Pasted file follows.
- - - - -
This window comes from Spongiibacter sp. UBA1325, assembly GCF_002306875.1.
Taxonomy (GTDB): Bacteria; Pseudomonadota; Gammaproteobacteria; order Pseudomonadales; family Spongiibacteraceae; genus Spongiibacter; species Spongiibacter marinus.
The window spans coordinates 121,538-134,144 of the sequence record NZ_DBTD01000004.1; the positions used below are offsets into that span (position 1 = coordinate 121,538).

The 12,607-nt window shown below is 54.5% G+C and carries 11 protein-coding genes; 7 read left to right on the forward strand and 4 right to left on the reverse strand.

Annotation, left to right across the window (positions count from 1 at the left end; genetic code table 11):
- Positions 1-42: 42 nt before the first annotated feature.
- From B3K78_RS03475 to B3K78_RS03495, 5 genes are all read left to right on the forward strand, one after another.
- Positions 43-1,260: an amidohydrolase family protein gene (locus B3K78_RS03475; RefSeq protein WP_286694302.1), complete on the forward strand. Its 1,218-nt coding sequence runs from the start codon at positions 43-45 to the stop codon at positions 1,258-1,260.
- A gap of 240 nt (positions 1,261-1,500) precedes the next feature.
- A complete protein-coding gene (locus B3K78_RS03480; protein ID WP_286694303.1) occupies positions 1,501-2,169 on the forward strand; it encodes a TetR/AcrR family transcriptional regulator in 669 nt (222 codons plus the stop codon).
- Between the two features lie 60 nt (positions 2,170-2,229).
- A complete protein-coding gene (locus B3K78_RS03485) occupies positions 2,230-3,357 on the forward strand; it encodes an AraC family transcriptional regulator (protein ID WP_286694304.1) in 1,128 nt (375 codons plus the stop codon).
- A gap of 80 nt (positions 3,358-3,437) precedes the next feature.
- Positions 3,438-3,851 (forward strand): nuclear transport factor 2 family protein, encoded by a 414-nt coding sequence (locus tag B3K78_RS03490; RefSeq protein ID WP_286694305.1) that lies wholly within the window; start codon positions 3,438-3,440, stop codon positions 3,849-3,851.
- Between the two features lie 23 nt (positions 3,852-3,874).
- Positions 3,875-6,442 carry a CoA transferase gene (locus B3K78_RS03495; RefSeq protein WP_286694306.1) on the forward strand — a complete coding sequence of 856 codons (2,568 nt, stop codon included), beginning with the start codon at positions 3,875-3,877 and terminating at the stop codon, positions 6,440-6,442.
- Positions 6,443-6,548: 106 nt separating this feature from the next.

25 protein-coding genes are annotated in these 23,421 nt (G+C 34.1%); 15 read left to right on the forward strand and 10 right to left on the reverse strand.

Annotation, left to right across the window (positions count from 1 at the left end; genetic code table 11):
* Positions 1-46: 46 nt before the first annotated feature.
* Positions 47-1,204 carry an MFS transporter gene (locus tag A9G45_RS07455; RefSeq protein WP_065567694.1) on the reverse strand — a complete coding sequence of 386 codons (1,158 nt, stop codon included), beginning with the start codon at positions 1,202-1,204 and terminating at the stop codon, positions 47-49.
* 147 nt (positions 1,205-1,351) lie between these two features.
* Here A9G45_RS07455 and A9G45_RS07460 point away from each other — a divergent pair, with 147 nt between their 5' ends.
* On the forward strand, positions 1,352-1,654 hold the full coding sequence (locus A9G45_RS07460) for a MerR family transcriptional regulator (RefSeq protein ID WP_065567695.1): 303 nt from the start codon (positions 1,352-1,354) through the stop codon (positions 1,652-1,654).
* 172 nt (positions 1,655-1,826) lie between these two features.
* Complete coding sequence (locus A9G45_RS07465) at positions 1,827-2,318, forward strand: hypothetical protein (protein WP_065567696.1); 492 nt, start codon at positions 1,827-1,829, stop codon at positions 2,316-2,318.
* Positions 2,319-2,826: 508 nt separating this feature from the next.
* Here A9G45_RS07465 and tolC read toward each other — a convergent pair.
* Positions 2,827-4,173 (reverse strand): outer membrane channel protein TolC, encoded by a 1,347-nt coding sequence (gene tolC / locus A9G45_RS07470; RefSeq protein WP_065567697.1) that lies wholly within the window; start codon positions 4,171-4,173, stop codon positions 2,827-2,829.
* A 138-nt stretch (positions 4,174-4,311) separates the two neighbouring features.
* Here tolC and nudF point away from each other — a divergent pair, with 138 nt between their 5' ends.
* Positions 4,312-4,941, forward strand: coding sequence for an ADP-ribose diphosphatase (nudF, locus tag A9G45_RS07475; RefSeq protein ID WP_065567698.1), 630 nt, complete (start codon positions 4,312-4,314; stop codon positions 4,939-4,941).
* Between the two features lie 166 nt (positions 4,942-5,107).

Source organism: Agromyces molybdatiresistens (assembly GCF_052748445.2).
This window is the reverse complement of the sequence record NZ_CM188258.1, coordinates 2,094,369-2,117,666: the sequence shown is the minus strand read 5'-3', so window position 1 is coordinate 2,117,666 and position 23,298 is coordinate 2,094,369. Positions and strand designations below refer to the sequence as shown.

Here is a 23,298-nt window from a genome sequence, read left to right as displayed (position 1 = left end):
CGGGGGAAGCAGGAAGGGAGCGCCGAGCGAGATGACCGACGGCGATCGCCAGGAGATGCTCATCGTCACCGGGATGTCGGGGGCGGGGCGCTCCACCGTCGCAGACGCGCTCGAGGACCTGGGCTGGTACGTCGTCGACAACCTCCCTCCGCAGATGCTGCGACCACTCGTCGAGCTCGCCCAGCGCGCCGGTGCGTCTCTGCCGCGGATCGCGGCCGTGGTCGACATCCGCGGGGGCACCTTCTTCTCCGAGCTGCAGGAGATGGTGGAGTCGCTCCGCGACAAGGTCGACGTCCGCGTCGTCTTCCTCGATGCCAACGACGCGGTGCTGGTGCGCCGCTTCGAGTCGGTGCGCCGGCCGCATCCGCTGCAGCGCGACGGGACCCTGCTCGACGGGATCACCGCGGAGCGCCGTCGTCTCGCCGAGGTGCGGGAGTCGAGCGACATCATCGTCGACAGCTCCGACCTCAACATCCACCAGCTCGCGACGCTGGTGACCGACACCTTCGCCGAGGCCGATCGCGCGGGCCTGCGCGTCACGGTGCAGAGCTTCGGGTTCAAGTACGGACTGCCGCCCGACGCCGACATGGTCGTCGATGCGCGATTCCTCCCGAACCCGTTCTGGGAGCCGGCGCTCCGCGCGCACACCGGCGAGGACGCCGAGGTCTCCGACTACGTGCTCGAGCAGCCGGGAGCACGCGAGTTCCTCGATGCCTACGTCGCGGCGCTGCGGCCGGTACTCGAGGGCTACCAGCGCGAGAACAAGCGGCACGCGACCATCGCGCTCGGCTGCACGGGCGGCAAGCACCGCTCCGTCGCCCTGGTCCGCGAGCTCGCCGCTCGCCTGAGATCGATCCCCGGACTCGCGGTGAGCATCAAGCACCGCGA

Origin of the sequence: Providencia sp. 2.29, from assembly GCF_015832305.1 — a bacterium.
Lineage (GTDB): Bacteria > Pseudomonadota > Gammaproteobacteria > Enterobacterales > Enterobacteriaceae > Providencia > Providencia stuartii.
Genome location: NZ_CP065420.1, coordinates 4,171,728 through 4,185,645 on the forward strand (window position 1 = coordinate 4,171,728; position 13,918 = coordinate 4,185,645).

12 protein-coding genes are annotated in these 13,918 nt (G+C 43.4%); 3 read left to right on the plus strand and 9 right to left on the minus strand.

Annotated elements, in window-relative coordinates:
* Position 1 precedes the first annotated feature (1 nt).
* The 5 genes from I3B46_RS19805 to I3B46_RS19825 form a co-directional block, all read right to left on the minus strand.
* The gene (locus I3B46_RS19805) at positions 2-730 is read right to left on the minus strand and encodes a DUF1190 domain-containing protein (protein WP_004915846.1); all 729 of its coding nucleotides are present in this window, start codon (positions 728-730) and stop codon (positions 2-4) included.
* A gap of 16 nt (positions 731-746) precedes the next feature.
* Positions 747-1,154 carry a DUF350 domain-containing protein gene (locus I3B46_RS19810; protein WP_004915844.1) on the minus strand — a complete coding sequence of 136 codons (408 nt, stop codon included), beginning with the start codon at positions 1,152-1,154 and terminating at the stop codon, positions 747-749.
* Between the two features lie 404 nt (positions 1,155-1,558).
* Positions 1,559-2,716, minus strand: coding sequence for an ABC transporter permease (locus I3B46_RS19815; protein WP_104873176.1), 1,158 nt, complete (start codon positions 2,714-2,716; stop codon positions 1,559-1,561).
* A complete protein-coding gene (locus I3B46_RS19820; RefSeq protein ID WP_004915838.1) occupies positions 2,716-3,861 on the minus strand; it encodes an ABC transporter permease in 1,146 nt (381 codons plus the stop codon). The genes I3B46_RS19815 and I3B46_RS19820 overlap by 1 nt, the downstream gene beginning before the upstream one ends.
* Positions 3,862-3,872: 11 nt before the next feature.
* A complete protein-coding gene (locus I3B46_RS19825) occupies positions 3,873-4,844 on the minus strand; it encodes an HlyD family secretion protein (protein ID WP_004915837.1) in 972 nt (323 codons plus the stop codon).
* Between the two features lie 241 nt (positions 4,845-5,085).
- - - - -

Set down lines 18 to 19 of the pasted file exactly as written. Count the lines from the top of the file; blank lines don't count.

25 protein-coding genes are annotated in these 23,421 nt (G+C 34.1%); 15 read left to right on the forward strand and 10 right to left on the reverse strand.

Annotation, left to right across the window (positions count from 1 at the left end; genetic code table 11):